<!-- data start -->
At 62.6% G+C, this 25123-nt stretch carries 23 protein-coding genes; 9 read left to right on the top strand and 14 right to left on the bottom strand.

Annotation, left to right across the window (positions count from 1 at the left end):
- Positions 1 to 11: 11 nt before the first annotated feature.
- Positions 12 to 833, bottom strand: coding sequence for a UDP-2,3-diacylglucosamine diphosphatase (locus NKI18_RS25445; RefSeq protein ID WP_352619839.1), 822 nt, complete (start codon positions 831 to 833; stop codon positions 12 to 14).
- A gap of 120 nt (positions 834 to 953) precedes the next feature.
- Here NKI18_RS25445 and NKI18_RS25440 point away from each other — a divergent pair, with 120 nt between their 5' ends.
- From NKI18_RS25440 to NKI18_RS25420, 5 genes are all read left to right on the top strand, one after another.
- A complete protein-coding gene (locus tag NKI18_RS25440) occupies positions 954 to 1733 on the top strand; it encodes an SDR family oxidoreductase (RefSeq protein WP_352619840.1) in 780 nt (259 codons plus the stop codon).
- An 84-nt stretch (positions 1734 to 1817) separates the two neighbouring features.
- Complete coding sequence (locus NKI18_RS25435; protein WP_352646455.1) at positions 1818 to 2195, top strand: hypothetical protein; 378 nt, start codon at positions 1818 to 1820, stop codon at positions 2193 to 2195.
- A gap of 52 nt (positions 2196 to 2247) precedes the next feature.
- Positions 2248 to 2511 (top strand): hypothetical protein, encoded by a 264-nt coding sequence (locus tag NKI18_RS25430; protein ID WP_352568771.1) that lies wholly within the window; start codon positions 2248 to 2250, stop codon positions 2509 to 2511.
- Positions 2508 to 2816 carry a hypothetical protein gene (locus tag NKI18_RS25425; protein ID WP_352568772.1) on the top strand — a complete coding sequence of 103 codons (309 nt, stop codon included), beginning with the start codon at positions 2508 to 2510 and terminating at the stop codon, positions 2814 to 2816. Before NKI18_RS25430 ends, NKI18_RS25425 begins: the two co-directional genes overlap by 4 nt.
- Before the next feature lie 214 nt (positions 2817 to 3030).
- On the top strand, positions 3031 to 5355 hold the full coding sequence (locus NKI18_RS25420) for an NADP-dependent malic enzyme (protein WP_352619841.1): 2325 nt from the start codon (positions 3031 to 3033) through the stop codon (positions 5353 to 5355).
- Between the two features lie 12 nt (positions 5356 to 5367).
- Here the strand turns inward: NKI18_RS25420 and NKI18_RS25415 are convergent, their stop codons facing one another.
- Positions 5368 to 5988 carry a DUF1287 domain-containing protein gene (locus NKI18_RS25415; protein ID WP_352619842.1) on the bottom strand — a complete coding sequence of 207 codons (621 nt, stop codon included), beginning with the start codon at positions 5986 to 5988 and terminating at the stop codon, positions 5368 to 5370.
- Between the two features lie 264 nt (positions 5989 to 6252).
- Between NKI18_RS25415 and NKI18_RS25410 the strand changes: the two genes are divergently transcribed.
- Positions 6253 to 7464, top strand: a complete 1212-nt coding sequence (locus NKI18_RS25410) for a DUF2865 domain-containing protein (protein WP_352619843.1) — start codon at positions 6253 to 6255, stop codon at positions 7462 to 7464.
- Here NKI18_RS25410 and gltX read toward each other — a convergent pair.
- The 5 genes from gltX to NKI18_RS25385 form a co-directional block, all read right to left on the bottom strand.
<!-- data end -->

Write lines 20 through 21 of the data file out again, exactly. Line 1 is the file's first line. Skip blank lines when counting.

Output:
- Between NKI18_RS25415 and NKI18_RS25410 the strand changes: the two genes are divergently transcribed.
- Positions 6253 to 7464, top strand: a complete 1212-nt coding sequence (locus NKI18_RS25410) for a DUF2865 domain-containing protein (protein WP_352619843.1) — start codon at positions 6253 to 6255, stop codon at positions 7462 to 7464.